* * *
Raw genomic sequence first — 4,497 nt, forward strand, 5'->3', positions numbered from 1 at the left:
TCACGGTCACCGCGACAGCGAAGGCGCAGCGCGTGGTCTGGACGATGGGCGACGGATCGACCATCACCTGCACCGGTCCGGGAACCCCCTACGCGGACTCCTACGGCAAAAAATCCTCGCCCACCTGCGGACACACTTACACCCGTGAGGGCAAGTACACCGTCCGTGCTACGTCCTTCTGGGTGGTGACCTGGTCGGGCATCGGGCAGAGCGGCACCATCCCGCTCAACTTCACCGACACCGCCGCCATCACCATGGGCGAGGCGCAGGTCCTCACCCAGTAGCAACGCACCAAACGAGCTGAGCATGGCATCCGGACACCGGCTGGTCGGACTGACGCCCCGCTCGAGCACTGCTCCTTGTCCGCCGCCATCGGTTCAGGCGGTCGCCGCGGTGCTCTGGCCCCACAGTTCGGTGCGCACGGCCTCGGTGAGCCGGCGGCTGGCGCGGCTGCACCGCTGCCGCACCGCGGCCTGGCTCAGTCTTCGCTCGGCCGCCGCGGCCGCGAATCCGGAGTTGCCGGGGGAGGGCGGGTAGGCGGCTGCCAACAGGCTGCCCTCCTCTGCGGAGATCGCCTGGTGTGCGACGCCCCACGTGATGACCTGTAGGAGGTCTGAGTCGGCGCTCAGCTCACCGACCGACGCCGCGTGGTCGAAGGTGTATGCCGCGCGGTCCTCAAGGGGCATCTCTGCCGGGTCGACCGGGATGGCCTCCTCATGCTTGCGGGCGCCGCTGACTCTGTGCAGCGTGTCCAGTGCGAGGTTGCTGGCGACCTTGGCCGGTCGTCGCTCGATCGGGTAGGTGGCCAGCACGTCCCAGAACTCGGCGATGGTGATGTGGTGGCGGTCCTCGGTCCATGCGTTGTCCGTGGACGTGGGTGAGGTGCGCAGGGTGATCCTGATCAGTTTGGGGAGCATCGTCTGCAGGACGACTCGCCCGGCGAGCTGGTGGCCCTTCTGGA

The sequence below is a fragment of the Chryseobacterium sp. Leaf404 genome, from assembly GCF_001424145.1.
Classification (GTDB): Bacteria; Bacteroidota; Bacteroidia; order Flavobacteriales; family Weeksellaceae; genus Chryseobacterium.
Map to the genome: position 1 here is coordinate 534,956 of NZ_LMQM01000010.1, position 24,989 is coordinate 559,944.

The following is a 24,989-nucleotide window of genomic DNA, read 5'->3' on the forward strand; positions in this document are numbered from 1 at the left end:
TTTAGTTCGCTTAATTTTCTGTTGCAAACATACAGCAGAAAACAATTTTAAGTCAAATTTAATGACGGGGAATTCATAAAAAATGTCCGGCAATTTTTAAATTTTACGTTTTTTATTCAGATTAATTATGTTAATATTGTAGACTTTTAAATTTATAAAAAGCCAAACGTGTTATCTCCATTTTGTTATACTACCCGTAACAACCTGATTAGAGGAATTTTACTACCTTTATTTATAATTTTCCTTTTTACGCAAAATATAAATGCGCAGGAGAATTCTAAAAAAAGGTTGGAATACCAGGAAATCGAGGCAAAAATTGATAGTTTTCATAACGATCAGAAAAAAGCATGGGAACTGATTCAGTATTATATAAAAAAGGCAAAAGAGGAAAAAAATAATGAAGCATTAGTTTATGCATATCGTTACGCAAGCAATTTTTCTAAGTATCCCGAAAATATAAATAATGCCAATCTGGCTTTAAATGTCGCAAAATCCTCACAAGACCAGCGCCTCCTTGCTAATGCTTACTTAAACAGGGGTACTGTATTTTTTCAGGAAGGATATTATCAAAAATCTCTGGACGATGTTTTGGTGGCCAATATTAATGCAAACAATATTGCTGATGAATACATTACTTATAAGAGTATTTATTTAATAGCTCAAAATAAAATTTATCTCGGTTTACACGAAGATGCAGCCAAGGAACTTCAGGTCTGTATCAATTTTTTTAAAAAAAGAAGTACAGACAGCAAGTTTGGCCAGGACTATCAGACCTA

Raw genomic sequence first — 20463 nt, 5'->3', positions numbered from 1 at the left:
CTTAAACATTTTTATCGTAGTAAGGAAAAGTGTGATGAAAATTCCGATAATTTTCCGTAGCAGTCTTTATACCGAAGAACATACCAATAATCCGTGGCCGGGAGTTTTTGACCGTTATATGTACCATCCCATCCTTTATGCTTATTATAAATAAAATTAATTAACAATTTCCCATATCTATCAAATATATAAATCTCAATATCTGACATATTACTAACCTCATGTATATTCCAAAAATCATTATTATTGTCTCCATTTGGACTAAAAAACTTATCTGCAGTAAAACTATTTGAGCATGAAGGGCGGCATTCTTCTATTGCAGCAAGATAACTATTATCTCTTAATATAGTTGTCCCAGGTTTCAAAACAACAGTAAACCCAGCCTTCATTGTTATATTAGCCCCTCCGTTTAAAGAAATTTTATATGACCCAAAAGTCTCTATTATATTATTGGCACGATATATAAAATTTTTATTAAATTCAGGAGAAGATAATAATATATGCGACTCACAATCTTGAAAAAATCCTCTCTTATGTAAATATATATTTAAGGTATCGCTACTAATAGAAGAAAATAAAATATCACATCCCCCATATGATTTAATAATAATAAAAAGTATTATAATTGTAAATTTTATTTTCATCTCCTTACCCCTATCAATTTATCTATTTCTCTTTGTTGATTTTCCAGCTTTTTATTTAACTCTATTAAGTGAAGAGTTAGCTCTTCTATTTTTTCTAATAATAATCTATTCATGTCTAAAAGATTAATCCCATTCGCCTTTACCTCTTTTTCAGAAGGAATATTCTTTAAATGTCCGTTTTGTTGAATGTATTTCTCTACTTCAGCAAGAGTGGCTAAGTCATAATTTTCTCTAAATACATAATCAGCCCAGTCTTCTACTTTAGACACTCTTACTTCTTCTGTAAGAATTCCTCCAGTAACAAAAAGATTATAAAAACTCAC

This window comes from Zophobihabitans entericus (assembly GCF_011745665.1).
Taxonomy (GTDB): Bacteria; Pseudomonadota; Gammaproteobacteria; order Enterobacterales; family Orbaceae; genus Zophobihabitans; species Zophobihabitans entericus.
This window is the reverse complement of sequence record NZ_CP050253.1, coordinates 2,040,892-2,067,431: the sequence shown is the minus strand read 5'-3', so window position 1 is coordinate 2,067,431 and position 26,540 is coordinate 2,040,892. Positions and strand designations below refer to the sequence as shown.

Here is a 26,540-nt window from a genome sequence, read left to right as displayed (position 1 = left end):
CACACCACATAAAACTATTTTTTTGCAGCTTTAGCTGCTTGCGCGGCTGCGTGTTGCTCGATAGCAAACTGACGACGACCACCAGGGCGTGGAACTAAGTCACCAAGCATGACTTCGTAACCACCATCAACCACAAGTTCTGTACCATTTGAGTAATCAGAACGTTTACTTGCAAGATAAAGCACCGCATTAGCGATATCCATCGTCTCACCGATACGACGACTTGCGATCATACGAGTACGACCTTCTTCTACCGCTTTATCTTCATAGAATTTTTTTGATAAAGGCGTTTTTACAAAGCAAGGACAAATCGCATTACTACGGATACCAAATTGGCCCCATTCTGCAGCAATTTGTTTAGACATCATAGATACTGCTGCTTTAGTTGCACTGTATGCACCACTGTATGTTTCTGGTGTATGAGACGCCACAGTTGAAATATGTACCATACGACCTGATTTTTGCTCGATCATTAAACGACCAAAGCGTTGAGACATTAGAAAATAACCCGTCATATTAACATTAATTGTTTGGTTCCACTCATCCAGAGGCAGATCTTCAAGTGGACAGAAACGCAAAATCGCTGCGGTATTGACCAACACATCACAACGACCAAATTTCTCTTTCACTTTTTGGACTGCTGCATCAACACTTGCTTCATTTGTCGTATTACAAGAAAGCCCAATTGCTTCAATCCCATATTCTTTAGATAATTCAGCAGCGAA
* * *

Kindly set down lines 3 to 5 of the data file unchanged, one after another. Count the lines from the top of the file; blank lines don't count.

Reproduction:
The sequence below is a fragment of the Chryseobacterium sp. Leaf404 genome, from assembly GCF_001424145.1.
Classification (GTDB): Bacteria; Bacteroidota; Bacteroidia; order Flavobacteriales; family Weeksellaceae; genus Chryseobacterium.
Map to the genome: position 1 here is coordinate 534,956 of NZ_LMQM01000010.1, position 24,989 is coordinate 559,944.